Alexa

In Israel, countdown to elections begins

In Israel, countdown to elections begins

Israel moved closer to a bruising election campaign on Monday that will decide the future of peace talks with Syria and the Palestinians, and new polls showed the moderate foreign minister, Tzipi Livni, in a surprisingly close race with hard-line opposition leader Benjamin Netanyahu.
President Shimon Peres began the countdown to new elections in a speech at the opening of the winter session of parliament, a day after Livni gave up her attempts to form a new governing coalition.
"In the coming days, Israel will enter a decisive political campaign," Peres told lawmakers.
Peres said elections were inevitable after consulting with the country's other political parties and concluding that no one had the support to form a government. Parliament now has three weeks to dissolve itself. The vote, Israel's third in six years, would take place three months later.
Prime Minister Ehud Olmert, who is being forced from office by a series of corruption investigations, said he would remain in office as a caretaker in the meantime.
Israel's ceremonial president is meant to be a unifying figure in this divided country, and Peres used the occasion to appeal to the parties to work together. "The coming elections can raise Israel up and release it from its various weaknesses," he said.
But almost immediately, the deep signs of division were evident.
Speaking to the same session, Netanyahu unofficially launched his campaign by staking out positions that all but ensure the failure of peace talks with Syria and the Palestinians.
He said that if elected, Israel would keep "defensible borders," and he pledged to retain the Golan Heights. That refusal would make an Israel-Syria agreement impossible. Israel captured the Golan, a strategic plateau overlooking northern Israel, in the 1967 Mideast war.
Netanyahu also said Israel would have to keep large swaths of the West Bank as part of any agreement with the Palestinians, and that all of Jerusalem will remain in Israel's hands.
"We will not negotiate over Jerusalem, the capital of the Jewish people for the past 3,000 years. I didn't do it in the past and I won't do it in the future," said Netanyahu, who was prime minister in the late 1990s.
The speech prompted repeated heckling by dovish and Arab lawmakers and a swift response from the Palestinian leadership.
Speaking to retired Israeli security officials in Tel Aviv, Ahmed Qureia, the Palestinians' chief peace negotiator, said opposition leaders adopt a different tone than politicians in power.
"But I want to say one thing: there will be no peace without Jerusalem," he said.
Netanyahu also said no Palestinian refugees would be allowed into Israel under any deal.
The Palestinians want all of the West Bank as part of an independent state, with east Jerusalem as their capital. Israel captured both areas in the 1967 war. They also say Palestinians who were made refugees following Israel's establishment, and their descendants, should be allowed to return to lost properties.
Livni, who has been Israel's chief peace negotiator with the Palestinians over the past year, says Israel must find a settlement to all outstanding issues, including borders, Jerusalem and the refugees.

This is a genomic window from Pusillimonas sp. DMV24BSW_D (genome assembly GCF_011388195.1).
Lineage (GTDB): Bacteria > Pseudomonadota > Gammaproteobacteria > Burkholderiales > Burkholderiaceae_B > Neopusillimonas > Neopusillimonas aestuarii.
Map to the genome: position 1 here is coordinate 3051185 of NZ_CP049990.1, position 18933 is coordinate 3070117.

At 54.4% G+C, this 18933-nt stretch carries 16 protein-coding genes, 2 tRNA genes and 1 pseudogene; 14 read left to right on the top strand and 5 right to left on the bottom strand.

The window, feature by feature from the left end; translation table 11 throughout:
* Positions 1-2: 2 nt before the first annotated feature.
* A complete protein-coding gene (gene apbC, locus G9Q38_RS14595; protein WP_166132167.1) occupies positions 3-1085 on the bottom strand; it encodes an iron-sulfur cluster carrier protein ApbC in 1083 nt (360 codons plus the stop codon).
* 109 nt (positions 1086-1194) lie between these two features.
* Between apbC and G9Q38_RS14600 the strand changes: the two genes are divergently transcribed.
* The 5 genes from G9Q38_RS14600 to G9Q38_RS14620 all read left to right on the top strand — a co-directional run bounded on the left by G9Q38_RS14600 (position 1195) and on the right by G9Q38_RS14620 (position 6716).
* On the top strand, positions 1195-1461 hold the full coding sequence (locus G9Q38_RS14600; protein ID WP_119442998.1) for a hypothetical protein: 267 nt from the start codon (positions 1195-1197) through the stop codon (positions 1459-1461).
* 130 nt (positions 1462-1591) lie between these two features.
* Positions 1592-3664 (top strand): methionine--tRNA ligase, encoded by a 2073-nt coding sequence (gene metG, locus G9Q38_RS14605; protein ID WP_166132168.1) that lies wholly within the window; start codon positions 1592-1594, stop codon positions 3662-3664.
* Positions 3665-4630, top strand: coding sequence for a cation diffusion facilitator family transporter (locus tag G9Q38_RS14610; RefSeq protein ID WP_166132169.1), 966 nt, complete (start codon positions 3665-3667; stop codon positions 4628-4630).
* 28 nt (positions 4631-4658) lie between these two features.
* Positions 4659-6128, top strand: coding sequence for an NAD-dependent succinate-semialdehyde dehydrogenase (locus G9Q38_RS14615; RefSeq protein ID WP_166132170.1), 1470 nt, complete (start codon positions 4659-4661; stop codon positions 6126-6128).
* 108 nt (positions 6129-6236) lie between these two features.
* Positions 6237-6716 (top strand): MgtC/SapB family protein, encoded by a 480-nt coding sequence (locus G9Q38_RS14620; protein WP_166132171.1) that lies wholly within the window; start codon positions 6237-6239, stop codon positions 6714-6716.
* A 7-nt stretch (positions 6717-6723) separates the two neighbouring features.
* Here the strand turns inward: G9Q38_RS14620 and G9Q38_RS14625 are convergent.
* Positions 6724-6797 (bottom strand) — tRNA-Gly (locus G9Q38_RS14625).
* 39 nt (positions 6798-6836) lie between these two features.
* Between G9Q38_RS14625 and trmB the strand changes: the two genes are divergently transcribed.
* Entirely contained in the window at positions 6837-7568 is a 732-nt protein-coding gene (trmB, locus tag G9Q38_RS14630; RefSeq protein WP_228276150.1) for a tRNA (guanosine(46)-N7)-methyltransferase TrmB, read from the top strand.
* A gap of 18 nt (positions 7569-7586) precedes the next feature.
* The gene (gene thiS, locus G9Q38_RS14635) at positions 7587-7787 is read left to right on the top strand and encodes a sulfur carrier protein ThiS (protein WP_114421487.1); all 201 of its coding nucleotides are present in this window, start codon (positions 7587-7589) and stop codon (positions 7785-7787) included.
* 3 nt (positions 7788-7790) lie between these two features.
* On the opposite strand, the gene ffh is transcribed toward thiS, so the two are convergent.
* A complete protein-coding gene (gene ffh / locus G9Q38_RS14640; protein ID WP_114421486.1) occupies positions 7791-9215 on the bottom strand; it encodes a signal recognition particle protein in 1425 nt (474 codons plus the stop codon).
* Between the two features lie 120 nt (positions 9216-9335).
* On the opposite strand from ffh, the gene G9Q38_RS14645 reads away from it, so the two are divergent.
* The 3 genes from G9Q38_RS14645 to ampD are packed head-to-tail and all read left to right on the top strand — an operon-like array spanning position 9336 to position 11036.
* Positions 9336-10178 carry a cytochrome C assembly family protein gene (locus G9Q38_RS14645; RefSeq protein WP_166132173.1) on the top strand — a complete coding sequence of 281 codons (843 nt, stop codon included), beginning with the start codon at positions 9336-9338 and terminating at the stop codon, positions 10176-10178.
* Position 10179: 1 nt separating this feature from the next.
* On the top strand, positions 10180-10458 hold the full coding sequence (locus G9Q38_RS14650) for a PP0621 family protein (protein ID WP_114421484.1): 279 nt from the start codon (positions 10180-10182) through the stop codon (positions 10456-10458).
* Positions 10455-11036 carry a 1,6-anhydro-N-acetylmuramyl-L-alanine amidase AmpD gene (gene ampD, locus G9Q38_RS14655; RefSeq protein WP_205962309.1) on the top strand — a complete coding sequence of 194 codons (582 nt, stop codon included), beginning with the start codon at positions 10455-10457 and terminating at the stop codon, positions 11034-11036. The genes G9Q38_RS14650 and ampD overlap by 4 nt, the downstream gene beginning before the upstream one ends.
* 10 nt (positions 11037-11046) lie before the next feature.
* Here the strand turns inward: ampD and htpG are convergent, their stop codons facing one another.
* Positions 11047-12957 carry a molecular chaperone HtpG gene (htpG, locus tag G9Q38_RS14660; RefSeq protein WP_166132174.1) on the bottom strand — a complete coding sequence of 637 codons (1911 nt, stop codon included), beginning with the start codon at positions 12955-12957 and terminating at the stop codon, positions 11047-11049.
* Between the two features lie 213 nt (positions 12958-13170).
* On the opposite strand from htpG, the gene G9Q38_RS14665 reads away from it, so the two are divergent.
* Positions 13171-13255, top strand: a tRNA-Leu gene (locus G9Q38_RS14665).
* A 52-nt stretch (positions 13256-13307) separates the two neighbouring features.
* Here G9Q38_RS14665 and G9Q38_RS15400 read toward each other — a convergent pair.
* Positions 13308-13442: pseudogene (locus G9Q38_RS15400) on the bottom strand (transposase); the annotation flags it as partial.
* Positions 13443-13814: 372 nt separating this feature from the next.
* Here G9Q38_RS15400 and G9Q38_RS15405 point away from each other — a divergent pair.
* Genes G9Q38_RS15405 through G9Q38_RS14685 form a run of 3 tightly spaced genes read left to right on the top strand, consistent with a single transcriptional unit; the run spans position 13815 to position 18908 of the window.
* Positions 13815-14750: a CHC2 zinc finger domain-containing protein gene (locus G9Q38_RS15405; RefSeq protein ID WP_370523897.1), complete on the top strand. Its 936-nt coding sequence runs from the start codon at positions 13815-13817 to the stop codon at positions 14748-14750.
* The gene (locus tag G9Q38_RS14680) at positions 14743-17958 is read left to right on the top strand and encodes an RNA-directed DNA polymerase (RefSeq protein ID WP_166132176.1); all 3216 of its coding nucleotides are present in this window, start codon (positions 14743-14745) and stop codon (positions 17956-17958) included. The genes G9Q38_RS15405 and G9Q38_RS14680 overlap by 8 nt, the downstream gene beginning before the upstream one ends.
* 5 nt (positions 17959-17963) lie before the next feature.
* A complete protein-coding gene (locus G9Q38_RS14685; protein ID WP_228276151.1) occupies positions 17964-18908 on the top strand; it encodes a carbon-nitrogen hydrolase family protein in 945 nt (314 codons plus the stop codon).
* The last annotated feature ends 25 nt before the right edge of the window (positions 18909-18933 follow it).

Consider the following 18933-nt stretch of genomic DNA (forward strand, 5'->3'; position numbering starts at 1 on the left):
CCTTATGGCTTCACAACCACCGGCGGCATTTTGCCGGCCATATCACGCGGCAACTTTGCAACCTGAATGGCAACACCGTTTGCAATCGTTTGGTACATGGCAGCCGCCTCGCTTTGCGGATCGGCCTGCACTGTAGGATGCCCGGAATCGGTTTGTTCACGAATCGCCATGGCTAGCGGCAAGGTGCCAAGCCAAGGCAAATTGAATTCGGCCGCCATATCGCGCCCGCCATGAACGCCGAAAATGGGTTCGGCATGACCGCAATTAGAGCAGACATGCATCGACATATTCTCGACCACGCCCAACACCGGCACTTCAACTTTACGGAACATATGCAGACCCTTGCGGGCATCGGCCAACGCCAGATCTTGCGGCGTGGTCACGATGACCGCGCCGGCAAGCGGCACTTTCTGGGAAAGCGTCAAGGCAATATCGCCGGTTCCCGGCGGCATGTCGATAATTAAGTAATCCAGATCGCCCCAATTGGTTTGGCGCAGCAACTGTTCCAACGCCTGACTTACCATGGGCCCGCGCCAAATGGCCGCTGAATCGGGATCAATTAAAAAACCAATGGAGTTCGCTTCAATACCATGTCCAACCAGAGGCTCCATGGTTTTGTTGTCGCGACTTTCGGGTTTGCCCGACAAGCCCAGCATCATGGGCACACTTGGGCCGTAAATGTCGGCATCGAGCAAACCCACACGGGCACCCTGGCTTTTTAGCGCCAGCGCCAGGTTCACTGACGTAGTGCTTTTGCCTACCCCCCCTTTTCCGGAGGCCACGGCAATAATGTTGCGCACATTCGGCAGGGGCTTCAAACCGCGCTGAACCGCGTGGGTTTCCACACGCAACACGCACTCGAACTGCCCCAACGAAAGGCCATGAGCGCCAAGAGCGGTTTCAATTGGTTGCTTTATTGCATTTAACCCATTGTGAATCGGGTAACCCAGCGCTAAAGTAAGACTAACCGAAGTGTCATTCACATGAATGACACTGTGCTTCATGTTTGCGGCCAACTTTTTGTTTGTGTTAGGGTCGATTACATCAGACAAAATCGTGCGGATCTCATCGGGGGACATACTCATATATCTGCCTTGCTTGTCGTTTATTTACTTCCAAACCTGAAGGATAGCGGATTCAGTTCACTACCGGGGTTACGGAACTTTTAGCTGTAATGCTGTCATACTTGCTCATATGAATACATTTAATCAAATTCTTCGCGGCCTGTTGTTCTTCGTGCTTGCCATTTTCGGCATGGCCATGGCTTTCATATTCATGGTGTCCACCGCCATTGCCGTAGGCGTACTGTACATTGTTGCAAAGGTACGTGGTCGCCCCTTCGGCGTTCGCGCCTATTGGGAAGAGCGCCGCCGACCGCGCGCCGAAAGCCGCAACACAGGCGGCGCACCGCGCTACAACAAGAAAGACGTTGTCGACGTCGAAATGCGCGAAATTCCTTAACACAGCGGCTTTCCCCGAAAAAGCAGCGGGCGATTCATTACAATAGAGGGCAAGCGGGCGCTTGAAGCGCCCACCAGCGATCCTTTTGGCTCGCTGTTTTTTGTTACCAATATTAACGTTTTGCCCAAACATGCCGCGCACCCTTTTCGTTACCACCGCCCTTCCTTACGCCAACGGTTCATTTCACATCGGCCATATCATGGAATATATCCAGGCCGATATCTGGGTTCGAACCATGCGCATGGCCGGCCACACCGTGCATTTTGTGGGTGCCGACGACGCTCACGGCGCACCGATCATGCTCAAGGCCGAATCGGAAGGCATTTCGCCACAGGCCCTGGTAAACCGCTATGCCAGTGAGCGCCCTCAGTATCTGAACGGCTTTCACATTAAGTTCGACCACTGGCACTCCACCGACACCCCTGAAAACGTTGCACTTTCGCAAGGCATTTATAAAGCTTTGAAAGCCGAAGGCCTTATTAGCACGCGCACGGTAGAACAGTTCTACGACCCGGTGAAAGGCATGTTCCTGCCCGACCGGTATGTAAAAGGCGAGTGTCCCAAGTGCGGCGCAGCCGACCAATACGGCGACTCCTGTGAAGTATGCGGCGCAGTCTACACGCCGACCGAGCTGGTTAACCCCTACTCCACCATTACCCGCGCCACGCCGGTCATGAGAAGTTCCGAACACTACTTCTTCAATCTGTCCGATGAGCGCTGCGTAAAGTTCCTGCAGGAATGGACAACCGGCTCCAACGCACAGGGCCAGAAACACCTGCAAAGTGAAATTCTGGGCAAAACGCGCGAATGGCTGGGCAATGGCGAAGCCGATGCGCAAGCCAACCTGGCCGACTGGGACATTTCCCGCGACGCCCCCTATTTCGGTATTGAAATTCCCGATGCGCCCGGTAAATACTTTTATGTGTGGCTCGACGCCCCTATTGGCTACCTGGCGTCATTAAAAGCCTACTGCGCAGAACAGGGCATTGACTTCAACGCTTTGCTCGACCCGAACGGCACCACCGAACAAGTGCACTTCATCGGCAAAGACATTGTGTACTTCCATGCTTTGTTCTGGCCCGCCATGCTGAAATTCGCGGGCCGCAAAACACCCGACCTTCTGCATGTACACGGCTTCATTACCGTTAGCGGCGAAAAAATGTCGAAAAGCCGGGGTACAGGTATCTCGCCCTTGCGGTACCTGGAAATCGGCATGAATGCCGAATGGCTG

Netanyahu's Likud Party had a poor showing in the last elections and holds only 12 seats of parliament's 120 seats. The new polls show the Likud more than doubling its strength, while Livni's Kadima holds steady.
A poll by the Dahaf Research Institute showed Livni's Kadima Party winning 29, the same number it has now, and Netanyahu's Likud taking 26 if elections were held today. A TNS Teleseker survey gave Kadima 31 seats to Likud's 29.
The Dahaf poll of 500 people had a margin of error of 4.5 percent. The TNS survey of more than 900 people put the maximum margin of error at two parliamentary seats.
Neither party would have enough seats to form a government on its own. The surveys showed an even split between the country's hawkish and center-left blocs, signaling continued deadlock that paralyzed peacemaking in the past.
Livni took the helm of the Kadima Party last month in a primary election forced by multiple corruption allegations against Olmert. She tried to avoid elections by keeping the current government intact, but one partner, the 12-seat ultra-Orthodox Shas Party, pressed new demands she said she could not accept.
The poll results indicated that Israelis were not punishing Livni for failing to form a coalition and supportive of her refusal to cave in to what she called political blackmail.
Olmert, who announced his resignation in September, said he would remain until a new government is formed after the elections. Addressing parliament, he said the country had too many pressing security needs for him to leave office immediately.
"The continuous rearming of Hamas and arms smuggling in the north and south do not stop because we are busy with elections. The Iranians continue to threaten and prepare weapons of destruction also when Israel holds elections. To all these I highly recommend not to test our patience and not to test our capabilities," Olmert said.
It is not clear whether Olmert will try to make one last push for a peace deal with the Palestinians in his last months in office. Even if he reaches a deal, his deep unpopularity and lame-duck status will make it difficult to carry it out.
Israeli-Palestinian peace talks were relaunched nearly a year ago at a U.S.-hosted summit, where Olmert and Palestinian President Mahmoud Abbas set a December 2008 target for clinching a final accord. But both leaders have since acknowledged there will be no deal by year's end.
The internal political turmoil has cast further uncertainty over the talks, and Palestinian Prime Minister Salam Fayyad expressed concern that precious time was running out.
"Although I still have hope that we can find a solution through negotiation," he said.